Today, I’m going to share with you all my personal tips on how and why I select my rental homes. If you’ve been following me for a while, you’ll know that I try to buy one new investment property each year to rent out.
These are my current parameters.
1-Price- I try to buy around $330,000. Why? Because $350,000 is the average purchase price in Utah county right now, so I know there’s a good chance I’m getting a deal at $330,000, but not getting something too cheap or dilapidated.
With a 20% down payment, a $330,000 mortgage will be around $1472 a month. As an example, if you bought in Lehi, current rental prices for 3-4 bedroom homes are $1700-$2100 a month, which would give you a good berth for cash flow.
2-3-4 Bedrooms. Why? When it comes to a rental, it’s all about the bed and bath count. If you only have 2 bedrooms, it seriously limits the number of families that will be interested in your home. With 3-4, you’ll get the widest net of interested renters.
3-Don’t worry about square footage. When you’re paying per square foot for yourself, it makes sense to maximize the space you need. A renter, however, isn’t looking for a forever home- they only want something that is comfortable for their family, as long as it has the required bedroom and bathroom count. An extra 300 square feet in a bonus room won’t bring value in your rental, but WILL cost you extra money on the purchase price.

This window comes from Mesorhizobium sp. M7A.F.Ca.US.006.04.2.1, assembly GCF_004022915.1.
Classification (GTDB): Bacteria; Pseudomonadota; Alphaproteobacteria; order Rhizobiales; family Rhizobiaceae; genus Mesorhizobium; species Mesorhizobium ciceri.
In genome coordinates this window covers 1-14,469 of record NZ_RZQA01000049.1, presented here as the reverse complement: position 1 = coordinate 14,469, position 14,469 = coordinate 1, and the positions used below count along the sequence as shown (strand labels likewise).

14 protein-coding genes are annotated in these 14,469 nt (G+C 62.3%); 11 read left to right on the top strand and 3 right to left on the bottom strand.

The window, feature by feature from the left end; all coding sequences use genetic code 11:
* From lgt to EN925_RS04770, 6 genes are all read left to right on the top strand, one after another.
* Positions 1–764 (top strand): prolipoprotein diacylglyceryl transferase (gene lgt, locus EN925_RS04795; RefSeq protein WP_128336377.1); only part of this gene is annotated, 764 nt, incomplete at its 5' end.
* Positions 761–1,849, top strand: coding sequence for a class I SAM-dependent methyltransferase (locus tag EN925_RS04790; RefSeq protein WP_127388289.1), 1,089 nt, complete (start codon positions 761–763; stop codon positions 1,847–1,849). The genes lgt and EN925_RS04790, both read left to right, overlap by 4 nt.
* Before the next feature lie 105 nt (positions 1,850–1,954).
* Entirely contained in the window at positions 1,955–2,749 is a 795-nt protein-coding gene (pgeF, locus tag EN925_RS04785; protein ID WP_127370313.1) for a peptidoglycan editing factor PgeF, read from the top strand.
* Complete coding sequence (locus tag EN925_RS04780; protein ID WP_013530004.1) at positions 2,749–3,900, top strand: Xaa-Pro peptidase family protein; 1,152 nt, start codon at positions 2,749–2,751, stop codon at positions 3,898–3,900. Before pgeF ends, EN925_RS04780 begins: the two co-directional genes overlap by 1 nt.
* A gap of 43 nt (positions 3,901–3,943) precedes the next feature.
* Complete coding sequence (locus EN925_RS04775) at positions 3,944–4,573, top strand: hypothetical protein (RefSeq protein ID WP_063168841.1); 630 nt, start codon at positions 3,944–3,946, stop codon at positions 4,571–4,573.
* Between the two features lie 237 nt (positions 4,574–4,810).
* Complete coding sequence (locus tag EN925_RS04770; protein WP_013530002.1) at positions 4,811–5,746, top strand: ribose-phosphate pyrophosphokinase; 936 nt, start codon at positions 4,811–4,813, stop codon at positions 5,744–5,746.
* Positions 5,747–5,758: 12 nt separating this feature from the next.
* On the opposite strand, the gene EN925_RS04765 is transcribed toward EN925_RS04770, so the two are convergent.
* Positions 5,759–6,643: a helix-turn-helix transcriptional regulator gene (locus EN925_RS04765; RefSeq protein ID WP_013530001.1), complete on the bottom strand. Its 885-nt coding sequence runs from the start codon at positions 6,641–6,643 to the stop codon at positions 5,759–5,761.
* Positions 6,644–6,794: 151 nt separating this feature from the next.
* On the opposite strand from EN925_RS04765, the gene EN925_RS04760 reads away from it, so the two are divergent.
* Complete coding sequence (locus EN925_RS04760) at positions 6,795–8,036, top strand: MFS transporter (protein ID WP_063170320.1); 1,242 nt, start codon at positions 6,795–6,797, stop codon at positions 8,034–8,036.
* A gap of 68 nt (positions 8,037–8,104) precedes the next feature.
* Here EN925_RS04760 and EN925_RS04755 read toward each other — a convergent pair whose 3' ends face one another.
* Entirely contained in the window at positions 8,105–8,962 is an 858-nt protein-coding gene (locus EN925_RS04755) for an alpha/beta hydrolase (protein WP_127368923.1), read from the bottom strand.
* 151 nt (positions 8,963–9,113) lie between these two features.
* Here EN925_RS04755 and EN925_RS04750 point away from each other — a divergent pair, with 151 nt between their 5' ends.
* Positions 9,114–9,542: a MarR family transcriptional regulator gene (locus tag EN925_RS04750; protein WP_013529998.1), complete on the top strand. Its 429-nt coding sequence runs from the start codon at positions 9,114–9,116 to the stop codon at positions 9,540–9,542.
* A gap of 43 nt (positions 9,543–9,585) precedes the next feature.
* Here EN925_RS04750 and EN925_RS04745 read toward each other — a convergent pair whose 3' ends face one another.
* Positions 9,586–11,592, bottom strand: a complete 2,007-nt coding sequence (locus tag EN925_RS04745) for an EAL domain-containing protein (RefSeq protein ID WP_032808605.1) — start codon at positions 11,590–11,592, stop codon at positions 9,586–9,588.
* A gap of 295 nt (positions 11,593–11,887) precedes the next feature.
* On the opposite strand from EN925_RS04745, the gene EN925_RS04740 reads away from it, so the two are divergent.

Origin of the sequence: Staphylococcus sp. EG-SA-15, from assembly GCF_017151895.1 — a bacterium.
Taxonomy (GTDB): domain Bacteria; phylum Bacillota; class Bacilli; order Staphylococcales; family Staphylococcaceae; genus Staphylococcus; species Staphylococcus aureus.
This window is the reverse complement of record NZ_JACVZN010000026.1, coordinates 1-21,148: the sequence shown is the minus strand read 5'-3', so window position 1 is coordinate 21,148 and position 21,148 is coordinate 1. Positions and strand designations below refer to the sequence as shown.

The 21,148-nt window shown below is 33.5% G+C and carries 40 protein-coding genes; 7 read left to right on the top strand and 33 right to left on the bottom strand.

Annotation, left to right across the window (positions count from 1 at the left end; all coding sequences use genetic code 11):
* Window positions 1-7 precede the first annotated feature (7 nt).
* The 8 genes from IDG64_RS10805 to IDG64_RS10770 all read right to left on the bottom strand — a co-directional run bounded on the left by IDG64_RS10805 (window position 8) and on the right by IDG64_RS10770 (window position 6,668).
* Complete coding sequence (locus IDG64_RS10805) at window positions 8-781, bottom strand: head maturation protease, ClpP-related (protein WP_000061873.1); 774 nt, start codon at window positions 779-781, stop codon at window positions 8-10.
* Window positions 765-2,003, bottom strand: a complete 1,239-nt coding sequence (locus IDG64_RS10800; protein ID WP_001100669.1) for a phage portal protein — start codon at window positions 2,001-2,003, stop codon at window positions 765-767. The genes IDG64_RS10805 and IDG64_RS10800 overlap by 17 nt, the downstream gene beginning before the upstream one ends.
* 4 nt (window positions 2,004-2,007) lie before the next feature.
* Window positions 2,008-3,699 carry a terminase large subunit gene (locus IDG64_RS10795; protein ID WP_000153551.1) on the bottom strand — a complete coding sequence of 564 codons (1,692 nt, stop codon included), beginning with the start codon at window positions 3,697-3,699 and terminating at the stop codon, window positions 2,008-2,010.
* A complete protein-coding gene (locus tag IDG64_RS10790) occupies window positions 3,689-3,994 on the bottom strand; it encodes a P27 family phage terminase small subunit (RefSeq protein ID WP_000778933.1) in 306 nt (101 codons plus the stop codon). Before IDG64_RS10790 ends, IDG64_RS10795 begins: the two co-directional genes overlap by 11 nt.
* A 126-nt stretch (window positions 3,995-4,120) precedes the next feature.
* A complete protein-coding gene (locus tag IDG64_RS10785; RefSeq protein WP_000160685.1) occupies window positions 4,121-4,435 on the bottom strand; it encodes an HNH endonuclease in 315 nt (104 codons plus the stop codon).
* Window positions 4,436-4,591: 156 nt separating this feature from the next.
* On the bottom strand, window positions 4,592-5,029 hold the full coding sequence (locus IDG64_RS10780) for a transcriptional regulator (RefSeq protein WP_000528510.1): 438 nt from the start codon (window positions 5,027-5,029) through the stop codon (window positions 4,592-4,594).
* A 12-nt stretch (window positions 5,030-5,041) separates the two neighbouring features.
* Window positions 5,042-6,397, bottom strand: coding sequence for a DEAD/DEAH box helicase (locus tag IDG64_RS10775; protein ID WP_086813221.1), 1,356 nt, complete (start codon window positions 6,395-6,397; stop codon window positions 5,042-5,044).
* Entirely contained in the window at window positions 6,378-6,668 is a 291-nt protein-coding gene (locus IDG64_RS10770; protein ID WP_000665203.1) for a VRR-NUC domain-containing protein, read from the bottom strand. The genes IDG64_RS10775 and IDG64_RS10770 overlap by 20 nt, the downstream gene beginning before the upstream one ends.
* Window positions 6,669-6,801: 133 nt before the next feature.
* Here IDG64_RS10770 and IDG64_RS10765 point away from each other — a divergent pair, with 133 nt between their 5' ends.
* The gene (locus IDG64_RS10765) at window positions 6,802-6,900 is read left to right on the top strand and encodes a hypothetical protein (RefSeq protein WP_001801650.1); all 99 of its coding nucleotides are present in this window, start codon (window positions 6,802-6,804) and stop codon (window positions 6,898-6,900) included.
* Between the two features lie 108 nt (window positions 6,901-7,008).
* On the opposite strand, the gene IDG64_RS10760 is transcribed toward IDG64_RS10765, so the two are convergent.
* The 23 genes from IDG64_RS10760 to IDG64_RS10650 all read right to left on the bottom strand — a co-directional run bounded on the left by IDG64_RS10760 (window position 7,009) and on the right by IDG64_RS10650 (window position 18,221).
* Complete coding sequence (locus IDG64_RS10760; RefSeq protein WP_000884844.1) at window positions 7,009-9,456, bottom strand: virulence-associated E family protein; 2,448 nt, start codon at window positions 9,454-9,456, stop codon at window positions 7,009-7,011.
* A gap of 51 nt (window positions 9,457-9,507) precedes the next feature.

And don’t forget- every square foot of extra space that doesn’t bring in income is just extra space that needs to be re-painted, re-carpeted, and cleaned up between each new renter.
4-Look for a home with a garage. Turnover between renters costs you money- you don’t want someone who will be in and out in a few months. People who are looking to stay for a while typically look for garages, so having a garage will get you a better chance of having a renter who will stay longer.
5-Look at school districts. Many people look for specific school districts and will move to have their children attend favorable ones. When buying a rental, look for one in a neighborhood with a highly-sought after school, and you’ll have a larger renter pool.
6-Don’t go older than 1970’s. Why? You’re much more likely to run into electrical and other expensive issues that you’ll end up paying to update.
7-Buy a property that cash flows at LEAST $100 from day one. For it to be a good investment, you need at least $100-$200 over and above expenses in cash flow.
Do you have a property that you are considering investing in? Give me the details and I will help you decide if it’s a good investment!